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Career and Education Opportunities for Administrative Law Judges in Ohio

Ohio has a population of 11,542,645, which has grown by 1.67% over the past decade. Nicknamed the "Buckeye State," Ohio's capital and biggest city is Columbus.

The national trend for administrative law judges sees this job pool growing by about 8.0% over the next eight years. In general, administrative law judges conduct hearings to decide or recommend decisions on claims concerning government programs or other government-related matters and prepare decisions.

The average wage in the general category of Arbitration jobs is $26 per hour or $54,075 per year in Ohio, and an average of $38 per hour or $79,273 per year nationwide. People working as administrative law judges can fill a number of jobs, such as: unemployment claims adjudicator, justice of the peace, and legal activity adjudicator.

In 2008, there were a total of 6,819,050 jobs in Ohio. The average annual income was $35,889 in 2008, up from $35,174 in 2007. The unemployment rate in Ohio was 10.2% in 2009, which has grown by 3.6% since the previous year. Roughly 21.1% of Ohio residents have college degrees, which is lower than the national average.

The top industries in Ohio include fabricated metal product manufacturing, soap detergent manufacturing, and forging. Notable tourist attractions include the COSI, the Gahanna Historical Society, and the Central Ohio Fire Museum.

CITIES WITH Administrative Law Judge OPPORTUNITIES IN Ohio


JOB DESCRIPTION: Administrative Law Judge

In general, administrative law judges conduct hearings to decide or recommend decisions on claims concerning government programs or other government-related matters and prepare decisions. They also determine penalties or the existence and the amount of liability, or recommend the acceptance or rejection of claims, or compromise settlements.

Every day, administrative law judges are expected to be able to read and understand documents and reports. They need to articulate ideas and problems. It is also important that they speak clearly.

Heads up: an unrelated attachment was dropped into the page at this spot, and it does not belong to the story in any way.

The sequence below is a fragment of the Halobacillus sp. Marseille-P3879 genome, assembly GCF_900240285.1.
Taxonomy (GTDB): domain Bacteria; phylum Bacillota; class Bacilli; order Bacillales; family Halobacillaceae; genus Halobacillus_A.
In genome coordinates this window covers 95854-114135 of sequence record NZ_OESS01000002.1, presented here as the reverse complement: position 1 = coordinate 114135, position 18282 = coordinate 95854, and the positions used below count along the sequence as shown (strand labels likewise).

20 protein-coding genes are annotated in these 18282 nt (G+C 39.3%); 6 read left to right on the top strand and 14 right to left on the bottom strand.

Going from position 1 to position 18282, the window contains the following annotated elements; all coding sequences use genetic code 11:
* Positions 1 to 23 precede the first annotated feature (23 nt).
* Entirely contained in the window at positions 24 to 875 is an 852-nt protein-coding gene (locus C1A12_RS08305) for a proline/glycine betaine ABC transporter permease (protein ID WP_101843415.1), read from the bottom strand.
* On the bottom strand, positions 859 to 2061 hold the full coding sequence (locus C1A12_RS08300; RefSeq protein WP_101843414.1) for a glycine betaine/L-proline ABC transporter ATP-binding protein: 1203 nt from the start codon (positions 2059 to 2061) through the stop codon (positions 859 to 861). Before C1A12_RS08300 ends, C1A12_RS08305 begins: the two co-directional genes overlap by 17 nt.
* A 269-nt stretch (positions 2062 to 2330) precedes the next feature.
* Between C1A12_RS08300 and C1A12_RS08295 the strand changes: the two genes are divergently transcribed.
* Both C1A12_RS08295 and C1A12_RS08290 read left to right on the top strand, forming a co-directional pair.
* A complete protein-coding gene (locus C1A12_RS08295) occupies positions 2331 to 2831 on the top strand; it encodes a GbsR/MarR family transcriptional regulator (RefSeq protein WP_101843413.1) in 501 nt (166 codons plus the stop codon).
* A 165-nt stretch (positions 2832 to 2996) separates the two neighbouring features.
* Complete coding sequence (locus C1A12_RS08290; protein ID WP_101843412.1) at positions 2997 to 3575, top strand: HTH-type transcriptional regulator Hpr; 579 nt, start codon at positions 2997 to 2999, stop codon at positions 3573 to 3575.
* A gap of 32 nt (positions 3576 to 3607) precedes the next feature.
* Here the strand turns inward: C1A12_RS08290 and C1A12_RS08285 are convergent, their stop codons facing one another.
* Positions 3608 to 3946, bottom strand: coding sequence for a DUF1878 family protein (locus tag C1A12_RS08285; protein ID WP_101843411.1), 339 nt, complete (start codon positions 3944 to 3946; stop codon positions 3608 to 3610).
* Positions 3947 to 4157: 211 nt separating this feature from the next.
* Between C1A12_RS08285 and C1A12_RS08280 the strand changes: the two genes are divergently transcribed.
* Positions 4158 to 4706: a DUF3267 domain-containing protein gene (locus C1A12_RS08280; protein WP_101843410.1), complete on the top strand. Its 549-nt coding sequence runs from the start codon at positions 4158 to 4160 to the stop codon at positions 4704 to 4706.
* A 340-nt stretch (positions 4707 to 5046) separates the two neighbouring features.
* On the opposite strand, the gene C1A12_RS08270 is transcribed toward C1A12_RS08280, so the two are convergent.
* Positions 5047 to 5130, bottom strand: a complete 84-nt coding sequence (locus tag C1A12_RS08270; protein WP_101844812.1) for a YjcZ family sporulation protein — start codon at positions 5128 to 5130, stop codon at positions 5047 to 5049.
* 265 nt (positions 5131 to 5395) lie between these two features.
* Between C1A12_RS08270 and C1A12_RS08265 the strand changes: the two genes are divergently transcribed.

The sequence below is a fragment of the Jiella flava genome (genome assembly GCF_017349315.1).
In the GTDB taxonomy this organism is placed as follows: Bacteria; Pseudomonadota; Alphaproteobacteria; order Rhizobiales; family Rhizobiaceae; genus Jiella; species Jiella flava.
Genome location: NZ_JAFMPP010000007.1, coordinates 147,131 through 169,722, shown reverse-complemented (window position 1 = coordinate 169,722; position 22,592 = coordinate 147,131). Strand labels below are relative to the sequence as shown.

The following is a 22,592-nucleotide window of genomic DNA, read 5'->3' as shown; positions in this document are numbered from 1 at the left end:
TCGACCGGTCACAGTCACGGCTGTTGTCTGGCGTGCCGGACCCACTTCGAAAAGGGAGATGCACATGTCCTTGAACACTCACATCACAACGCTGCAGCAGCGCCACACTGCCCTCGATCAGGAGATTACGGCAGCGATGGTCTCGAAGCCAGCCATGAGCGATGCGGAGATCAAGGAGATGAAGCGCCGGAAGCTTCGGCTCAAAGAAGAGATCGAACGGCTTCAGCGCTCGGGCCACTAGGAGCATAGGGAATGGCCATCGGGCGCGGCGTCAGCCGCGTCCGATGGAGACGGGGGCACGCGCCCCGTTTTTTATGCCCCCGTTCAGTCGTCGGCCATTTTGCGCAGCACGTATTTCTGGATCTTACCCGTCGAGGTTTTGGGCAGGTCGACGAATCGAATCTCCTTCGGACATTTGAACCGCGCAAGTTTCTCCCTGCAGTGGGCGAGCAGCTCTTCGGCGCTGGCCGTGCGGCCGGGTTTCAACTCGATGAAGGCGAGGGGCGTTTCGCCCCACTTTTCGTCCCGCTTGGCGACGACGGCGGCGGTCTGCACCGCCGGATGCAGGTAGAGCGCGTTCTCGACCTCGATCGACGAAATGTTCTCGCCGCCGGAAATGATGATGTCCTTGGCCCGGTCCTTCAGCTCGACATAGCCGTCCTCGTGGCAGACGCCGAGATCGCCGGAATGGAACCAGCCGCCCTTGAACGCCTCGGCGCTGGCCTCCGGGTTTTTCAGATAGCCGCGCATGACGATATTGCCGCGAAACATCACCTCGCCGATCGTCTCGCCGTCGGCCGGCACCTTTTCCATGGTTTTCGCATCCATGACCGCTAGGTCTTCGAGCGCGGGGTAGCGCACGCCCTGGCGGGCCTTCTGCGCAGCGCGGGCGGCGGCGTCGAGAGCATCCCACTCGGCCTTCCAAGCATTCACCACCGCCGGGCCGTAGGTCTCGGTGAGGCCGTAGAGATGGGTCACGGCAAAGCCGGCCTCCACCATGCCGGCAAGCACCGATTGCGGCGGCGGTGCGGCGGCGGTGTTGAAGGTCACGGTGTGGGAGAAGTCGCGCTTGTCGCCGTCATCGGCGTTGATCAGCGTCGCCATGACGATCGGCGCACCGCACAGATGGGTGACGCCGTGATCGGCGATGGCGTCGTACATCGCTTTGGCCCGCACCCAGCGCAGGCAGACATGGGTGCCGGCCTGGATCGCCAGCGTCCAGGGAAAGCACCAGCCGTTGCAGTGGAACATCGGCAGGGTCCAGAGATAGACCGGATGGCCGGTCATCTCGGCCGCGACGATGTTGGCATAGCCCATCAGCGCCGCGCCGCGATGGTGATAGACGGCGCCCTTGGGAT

Similar jobs with educational opportunities in Ohio include:

  • Arbitrator. Facilitate negotiation and conflict resolution through dialogue. Resolve conflicts outside of the court system by mutual consent of parties involved.
  • Judge. Arbitrate, advise, or administer justice in a court of law. May sentence defendant in criminal cases according to government statutes. May determine liability of defendant in civil cases. May issue marriage licenses and perform wedding ceremonies.
  • Lawyer. Represent clients in criminal and civil litigation and other legal proceedings, draw up legal documents, and manage or advise clients on legal transactions. May specialize in a single area or may practice broadly in many areas of law.
  • Title Examiner. Search real estate records, examine titles, or summarize pertinent legal or insurance details for a variety of purposes. May compile lists of mortgages, contracts, and other instruments pertaining to titles by searching public and private records for law firms, real estate agencies, or title insurance companies.

LOCATION INFORMATION: Ohio

Ohio
Ohio photo by Matthew Trump

Ohio has a population of 11,542,645, which has grown by 1.67% over the past decade. Nicknamed the "Buckeye State," Ohio's capital and most populous city is Columbus. In 2008, there were a total of 6,819,050 jobs in Ohio. The average annual income was $35,889 in 2008, up from $35,174 in 2007. The unemployment rate in Ohio was 10.2% in 2009, which has grown by 3.6% since the previous year. Roughly 21.1% of Ohio residents have college degrees, which is lower than the national average.

The top industries in Ohio include fabricated metal product manufacturing, soap detergent manufacturing, and forging. Notable tourist destinations include the Columbus Museum of Art, the Columbus Jewish Historical, and the COSI.